Washington needs to de-escalate its rhetoric and cease using tariffs under the guise of national security, the president of the powerful Federation of German Industries (BDI) said on Monday (23 July) in Berlin, ahead of Wednesday’s meeting between US President Donald Trump and European Commission chief Jean-Claude Juncker.
“Commission President Juncker and US President Trump must apply the emergency brake in the trade dispute. For this, Washington needs to de-escalate the rhetoric. The tariffs imposed under the guise of national security should be removed,” Dieter Kempf, said.
“It is now important to establish a common understanding of the facts and regain trust,” he added while urging the Commission president to make it clear that the US is damaging itself by imposing tariffs on motor vehicles and parts.
The German car industry alone employs more than 118,000 people in the US. 60% of its production is exported from the US to other countries.
Kempf pointed out that Europe is one of the largest trading powers in the world and as such must make it clear that international trade disputes must be dealt with and resolved within the framework of the World Trade Organisation (WTO).
Unilateral trade policies outside of WTO rules are harmful to economic development around the world, including in the US, he also said.
“Europe should not allow itself to be blackmailed and should behave confidently in the US,” Dieter Kempf stressed.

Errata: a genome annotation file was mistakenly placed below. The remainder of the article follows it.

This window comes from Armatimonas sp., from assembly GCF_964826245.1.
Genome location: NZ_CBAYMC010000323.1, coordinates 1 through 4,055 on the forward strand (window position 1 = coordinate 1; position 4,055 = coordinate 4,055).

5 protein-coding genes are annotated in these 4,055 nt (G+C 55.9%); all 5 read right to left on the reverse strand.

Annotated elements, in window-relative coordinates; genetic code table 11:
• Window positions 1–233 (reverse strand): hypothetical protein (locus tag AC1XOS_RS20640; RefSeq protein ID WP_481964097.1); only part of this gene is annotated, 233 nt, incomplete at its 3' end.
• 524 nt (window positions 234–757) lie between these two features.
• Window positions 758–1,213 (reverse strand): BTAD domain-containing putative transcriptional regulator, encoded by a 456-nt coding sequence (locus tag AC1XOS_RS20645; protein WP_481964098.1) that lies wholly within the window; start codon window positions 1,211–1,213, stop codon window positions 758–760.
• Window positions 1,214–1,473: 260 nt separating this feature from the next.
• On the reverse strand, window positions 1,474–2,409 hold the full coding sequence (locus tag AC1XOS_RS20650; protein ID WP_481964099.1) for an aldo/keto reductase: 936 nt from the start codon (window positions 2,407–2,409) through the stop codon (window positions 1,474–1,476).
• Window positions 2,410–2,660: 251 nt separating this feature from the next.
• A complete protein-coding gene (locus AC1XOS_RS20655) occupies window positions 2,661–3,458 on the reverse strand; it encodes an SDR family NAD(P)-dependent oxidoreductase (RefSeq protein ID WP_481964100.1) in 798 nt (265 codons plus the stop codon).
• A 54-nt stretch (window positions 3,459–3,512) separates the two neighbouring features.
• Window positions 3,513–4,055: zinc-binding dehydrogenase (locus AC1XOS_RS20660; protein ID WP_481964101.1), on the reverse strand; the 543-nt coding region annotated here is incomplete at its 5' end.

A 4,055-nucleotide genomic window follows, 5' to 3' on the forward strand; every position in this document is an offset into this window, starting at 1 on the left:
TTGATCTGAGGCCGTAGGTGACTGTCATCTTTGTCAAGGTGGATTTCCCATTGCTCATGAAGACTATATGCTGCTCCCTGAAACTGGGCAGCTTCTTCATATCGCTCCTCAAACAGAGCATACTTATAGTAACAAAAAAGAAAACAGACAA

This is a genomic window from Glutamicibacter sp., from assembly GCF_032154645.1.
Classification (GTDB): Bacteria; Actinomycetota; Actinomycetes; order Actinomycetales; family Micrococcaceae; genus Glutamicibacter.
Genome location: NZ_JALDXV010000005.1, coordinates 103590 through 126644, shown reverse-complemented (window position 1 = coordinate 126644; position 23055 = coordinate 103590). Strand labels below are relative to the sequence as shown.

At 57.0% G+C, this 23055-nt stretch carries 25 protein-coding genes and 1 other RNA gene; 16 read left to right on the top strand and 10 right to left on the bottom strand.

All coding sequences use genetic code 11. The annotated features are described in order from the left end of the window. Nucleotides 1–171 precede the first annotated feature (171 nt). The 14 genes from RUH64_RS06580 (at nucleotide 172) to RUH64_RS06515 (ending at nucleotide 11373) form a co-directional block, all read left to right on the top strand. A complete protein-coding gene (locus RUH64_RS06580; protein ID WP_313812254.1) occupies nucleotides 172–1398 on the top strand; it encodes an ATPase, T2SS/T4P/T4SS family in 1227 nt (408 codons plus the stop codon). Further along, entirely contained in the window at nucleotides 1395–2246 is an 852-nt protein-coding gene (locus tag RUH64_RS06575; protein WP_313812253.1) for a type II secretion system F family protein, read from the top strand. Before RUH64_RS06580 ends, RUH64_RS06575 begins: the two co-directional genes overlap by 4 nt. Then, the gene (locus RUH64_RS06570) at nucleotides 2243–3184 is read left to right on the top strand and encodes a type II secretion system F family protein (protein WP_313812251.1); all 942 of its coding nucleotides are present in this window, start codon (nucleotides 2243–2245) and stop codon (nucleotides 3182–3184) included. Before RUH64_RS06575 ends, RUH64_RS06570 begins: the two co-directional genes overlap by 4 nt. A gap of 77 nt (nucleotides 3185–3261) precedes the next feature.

No specific trade offer
Juncker will not arrive in the United States for talks with Trump with a specific trade offer, the Commission said at a press briefing on Monday.
“I do not wish to enter into a discussion about mandates, offers because there are no offers. This is a discussion, it is a dialogue and it is an opportunity to talk and to stay engaged in dialogue,” Commission spokesperson Margaritis Schinas told reporters at a news conference.
“It is an opportunity to de-dramatise any potential tensions on trade and to engage into an open, constructive dialogue with our American partners,” he also said.
A German government spokeswoman also said on Monday “it is good that the United States and Europe are maintaining dialogue despite their differences.”
Citing national security grounds, Washington imposed tariffs on steel and aluminium imports from the EU, Canada and Mexico on June 1, and Trump is threatening to extend them to EU cars and car parts.
German Economy Minister Peter Altmaier told Deutschlandfunk radio on Sunday he hoped it was still possible to find a solution that was attractive to both sides. “For us, that means we stand by open markets and low tariffs,” he said.
He said the possibility of US tariffs on EU cars was very serious and stressed that reductions in international tariffs in the last 40 years and the opening of markets had resulted in major benefits for citizens.
Altmaier said it was difficult to estimate the impact of any US car tariffs on the German economy but added: “Tariffs on aluminium and steel had a volume of just over six billion euros. In this case, we would be talking about almost ten times that.”